The task force is made up of the Bank of Japan, the Ministry of Finance and the Financial Services Agency, and it began meeting this week. The group is meeting ahead of the upcoming conference of the G7 finance ministers in France July 17-18.
The group is going to investigate how Libra will impact monetary policy, as well as the stability of the financial landscape. The group’s goal is to work on policies that will deal with how Libra is going to affect payments, monetary policy, regulation and taxes.
The task force hopes to attract more officials to the group, as Libra’s implications are far reaching. The G7 taskforce in France was created to address the issue of cryptocurrencies as well.
There have been many voices in opposition of Libra, including Ethereum’s co-founder Mihai Alisie, who recently said that Facebook is trying to trick regulators.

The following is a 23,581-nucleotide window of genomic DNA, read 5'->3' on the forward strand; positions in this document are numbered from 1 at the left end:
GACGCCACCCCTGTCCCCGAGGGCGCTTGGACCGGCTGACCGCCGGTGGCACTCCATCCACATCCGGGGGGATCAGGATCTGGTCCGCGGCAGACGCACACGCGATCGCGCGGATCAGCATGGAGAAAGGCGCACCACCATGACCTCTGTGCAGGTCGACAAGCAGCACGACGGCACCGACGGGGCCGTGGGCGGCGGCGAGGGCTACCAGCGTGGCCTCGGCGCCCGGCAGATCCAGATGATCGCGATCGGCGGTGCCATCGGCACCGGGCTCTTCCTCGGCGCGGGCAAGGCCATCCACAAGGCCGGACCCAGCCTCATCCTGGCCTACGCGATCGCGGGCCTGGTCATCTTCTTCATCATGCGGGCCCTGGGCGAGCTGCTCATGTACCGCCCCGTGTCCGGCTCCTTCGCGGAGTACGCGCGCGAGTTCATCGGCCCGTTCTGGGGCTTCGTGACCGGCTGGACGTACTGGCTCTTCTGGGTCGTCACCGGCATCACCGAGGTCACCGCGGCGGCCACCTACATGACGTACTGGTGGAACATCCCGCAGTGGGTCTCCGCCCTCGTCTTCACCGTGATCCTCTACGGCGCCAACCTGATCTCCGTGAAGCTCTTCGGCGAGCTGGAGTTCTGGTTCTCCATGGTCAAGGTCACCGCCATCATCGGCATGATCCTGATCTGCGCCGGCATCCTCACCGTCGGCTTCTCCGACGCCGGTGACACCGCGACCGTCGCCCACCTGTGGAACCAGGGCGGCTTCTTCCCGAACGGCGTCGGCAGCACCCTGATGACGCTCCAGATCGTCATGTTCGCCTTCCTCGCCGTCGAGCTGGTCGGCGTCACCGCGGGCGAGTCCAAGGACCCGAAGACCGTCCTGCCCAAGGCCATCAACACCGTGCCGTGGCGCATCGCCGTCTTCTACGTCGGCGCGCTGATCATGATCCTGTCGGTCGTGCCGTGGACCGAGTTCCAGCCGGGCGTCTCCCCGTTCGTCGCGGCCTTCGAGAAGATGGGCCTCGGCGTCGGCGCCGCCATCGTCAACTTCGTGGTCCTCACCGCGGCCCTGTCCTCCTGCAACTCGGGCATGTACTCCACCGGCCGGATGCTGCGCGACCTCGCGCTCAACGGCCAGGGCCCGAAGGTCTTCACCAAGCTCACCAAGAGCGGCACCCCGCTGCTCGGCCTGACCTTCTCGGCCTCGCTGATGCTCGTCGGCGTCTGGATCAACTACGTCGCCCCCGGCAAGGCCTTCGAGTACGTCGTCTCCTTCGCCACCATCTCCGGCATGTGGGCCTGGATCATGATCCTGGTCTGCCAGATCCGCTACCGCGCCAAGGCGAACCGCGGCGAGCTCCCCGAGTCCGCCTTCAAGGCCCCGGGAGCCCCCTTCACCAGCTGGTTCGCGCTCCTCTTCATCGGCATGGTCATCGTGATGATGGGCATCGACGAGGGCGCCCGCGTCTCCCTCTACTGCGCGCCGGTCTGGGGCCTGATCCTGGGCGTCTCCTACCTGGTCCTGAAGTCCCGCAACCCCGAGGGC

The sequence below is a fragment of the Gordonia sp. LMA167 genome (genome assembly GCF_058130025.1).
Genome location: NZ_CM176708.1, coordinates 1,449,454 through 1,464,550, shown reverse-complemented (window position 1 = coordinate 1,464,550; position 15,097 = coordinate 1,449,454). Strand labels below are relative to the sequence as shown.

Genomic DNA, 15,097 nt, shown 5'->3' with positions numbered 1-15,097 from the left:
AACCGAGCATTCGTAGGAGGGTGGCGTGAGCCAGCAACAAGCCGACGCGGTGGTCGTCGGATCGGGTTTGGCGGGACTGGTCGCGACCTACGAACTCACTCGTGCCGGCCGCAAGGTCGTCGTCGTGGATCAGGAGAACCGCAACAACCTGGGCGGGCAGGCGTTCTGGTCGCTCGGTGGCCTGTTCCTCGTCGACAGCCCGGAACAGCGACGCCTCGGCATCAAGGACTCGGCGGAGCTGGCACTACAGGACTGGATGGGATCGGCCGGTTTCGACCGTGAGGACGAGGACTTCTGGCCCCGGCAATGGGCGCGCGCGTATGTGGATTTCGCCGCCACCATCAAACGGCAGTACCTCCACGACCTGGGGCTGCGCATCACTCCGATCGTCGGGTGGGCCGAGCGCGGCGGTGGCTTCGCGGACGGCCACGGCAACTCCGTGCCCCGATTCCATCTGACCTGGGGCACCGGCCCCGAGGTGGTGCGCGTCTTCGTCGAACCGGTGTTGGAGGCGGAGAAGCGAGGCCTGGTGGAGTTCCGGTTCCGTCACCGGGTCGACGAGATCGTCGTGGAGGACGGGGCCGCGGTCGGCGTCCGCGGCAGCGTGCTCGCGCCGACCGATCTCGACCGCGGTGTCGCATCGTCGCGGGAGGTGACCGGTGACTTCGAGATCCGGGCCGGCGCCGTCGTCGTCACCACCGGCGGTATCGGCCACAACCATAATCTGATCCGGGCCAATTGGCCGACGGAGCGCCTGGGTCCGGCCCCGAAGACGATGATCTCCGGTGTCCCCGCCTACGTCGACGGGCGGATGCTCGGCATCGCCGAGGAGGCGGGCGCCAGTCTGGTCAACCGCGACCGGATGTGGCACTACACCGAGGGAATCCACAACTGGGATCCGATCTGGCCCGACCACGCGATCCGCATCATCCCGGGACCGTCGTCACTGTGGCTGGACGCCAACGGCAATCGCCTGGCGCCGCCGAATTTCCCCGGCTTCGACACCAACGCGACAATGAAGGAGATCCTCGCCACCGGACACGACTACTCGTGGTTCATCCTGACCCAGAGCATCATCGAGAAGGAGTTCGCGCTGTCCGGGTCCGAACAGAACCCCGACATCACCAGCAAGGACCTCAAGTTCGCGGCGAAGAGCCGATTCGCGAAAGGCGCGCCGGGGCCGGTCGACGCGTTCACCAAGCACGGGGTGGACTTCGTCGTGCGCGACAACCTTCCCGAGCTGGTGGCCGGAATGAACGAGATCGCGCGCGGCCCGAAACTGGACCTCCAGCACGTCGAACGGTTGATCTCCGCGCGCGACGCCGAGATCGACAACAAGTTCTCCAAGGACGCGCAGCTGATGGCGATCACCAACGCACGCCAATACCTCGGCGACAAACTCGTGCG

Another loud critic is Mark Cuban, who is a “Shark Tank” investor and owner of the Dallas Mavericks. He said he believes that Libra is “a big mistake.”
The executive noted that he’s not so much worried about the impact on markets in the U.S. than at an international level. Cuban told CNBC in an interview, “I think globally and in countries where there isn’t a lot of rule of law, or a lot of government stability, or currency stability, then it could be dangerous.” Cuban continued, “There’s going to be some despot in some African country that gets really upset that they can’t control their currency anymore and that’s where the real problems start occurring.”
Beyond Cuban, Bank of England Governor Mark Carney has questioned Libra. He recently said Libra can’t be the same unregulated type of service that Facebook is.
“The Bank of England approaches Libra with an open mind but not an open door,” Carney said. “Unlike social media … the terms of engagement for innovations such as Libra must be adopted in advance of any launch.”